Wednesday, January 21, 2015

Alex Boyé Brings Some African Flavor To Michael Jackson's Song "They Don't Care About Us"

British-born singer Alex Boyé’s powerful “Africanized” rendition of Michael Jackson’s controversial 1995 song “They Don’t Care About Us” is one of the best covers I’ve heard recently. The African touch works really well on this cut. It augments the tribal feel of the percussion-heavy original. And I like how Boyé—who is of Nigerian descent—doesn’t try to imitate MJ’s singing style but brings his own raw African-tinged vocal style to the mix. And the vocal arrangement is top-notch—boasting a soul-stirring tribal-chant breakdown and some dope beatboxing. And the background vocals are also quality.

Additionally, the cover has a terrific video, which was directed by filmmaker and photographer Bryce Johnson. It contains some great dancing from Boyé, an awesome African drumming group, skilled beatboxers and colorful ethnic garb.

 Boyé was born in London, England to Nigerian parents.  The singer spent several of his early years in Nigeria before moving back to England.  When he was 16, he discovered The Church of the Latter Day Saints and converted to the faith.  He kicked off his professional career in music as a backup dancer for prominent pop artists such as George Michael.

 And following his stint as a backup dancer, he formed and became the lead singer of the European boyband Awesome in 1995. The group won a vocal competition on Capital Radio, one of London’s most popular radio stations.  This led to the group signing a five-album contract with Universal Records Europe. The group released three singles from their debut album Rumors, which made the top ten on various pop charts across Europe. The group was very successful, selling more than half a million CDS and performing alongside big-name artists such as Bryan Adams, The Backstreet Boys, Mary J. Blige, Smashing Pumpkins, Simon & Garfunkel and MC Hammer.

In 1999, Boyé left Awesome to pursue a solo career, as he felt being in the group was heading him toward a lifestyle that he wasn’t interested in pursuing. The following year, he moved to Salt Lake City, Utah and began his career as a solo artist in which he recorded and performed Christian music. He released his debut solo album, The Love Goes On, in 2001. The gospel album contains a mix of hip hop-flavored LDS hymns and R&B originals by Boyé. And in 2006, he became a member of the Mormon Tabernacle Choir, while still continuing his solo career.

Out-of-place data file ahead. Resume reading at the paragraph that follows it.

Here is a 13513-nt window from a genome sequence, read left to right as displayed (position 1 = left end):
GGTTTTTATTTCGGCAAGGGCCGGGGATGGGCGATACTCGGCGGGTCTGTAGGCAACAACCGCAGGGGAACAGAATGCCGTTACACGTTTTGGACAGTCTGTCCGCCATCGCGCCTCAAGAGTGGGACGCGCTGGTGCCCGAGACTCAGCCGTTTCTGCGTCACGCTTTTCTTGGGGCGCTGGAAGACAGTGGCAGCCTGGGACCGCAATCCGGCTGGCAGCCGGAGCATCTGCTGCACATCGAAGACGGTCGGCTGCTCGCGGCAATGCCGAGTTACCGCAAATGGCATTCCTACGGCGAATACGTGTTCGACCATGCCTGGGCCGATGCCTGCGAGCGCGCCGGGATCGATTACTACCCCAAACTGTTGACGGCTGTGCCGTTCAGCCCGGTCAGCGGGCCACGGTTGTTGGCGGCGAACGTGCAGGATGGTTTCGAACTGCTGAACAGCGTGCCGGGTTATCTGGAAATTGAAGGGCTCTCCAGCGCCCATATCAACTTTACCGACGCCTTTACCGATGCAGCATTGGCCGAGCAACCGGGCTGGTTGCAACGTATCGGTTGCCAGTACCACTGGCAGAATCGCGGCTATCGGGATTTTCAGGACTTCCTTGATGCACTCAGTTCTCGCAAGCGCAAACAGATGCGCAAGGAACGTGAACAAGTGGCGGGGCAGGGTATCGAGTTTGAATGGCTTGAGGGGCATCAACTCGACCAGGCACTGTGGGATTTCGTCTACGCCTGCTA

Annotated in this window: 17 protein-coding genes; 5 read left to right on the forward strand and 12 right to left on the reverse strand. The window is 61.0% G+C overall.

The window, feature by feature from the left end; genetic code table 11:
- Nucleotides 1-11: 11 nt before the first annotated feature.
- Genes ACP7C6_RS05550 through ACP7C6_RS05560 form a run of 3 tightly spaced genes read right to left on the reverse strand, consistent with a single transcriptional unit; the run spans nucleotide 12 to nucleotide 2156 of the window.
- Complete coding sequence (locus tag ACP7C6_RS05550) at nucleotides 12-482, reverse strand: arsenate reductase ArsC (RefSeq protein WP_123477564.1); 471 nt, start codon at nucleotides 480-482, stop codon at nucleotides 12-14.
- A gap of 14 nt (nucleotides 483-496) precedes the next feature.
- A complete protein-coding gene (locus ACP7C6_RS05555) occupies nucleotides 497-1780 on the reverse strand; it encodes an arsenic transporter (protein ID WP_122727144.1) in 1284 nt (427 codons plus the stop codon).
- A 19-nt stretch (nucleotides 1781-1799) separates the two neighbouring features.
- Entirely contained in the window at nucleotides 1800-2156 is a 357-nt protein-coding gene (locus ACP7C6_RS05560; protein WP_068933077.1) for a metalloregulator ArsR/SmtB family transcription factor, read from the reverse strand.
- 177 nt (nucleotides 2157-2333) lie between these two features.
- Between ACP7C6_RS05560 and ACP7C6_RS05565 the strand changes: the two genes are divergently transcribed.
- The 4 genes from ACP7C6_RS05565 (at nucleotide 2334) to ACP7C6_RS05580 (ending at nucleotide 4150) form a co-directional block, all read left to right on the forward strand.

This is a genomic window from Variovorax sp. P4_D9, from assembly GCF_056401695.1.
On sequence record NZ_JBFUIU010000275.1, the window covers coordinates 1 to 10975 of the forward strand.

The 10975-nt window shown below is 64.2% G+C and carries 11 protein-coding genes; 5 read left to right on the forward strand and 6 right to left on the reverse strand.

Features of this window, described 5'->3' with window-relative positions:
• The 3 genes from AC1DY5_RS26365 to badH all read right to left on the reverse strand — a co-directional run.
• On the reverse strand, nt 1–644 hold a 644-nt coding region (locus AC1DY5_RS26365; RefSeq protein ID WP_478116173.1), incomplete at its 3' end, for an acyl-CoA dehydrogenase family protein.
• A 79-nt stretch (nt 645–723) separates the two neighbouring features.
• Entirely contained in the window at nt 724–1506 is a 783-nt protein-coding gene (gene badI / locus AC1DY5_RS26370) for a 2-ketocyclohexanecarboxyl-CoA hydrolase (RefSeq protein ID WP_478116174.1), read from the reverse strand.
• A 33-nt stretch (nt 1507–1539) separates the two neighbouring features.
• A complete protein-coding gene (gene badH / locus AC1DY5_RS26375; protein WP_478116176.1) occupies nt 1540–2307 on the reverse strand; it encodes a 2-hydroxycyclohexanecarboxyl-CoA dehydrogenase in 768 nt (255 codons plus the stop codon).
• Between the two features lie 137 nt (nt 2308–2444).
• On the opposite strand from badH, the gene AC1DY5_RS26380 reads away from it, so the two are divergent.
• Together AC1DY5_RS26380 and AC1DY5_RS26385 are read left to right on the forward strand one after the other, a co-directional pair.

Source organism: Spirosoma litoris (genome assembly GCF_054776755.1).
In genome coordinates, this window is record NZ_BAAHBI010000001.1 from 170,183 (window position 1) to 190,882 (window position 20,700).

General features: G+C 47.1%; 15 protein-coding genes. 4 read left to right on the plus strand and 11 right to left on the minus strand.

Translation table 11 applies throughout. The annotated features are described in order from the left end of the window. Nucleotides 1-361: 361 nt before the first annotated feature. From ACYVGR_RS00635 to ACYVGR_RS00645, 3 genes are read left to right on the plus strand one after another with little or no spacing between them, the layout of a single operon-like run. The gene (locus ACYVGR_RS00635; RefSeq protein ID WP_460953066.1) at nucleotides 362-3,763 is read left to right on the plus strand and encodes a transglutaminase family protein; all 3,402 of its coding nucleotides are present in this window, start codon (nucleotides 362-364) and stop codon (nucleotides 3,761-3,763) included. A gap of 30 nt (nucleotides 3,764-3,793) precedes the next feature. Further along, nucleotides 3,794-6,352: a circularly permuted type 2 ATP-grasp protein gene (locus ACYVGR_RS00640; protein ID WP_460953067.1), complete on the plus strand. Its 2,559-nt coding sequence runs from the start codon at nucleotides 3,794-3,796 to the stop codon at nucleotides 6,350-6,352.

Boyé’s has been enjoying a quite a successful career as a solo artist. In 2005, he received an award from the LDS Booksellers Association for his album Testimony. And his songs have been featured on movie soundtracks, including the 2002 film Charly. And in 2013, he opened for Olivia Newton John at London’s Royal Albert Hall.

Additionally, the singer was featured on The Piano Guys’ beautiful cover of Coldplay’s hit song “Paradise,” which was released in 2012 as “Peponi.” It blew up and currently has more than 32 million views on youtube. And his “Africanized” rendition of the song “Let It Go” from the Disney blockbuster film Frozen has also gone viral with more than 60 million views. Boyé’s gorgeous cover of the Disney song features the One Voice Children’s Choir, and it was voted the #1 cover song of 2014 on youtube.

Boyé has also been getting a lot of love for his uplifting and infectious original song “Lemonade,” which has been pulling in hundreds of thousands of views on youtube. And in August of last year, the talented singer/songwriter dropped his album Africanized. The album features covers of popular pop songs that have been given some African flavor—as he calls it “Africanized.” Some of the tracks on the album of include the following covers: “Happy” (Pharrell Williams); “Royals” (Lorde); “Grenade” (Bruno Mars); and “Roar” (Katy Perry). The album also contains his cover of “Let It Go.” And he recently did a cover of Taylor Swift’s smash “Shake It Off,” which can be found on youtube.

At his website, Boyé wrote that his “ultimate goal is to make people feel good and give them a few moments of uplift.” And he has certainly done that over the years through his music and performances. To learn more about Boyé, visit his website.

Boyé's cover  of  "They Don't Care About Us"

Boyé's original song "Lemonade"

They Don't Care About Us at Amazon

Africanized (album)_ at Amazon

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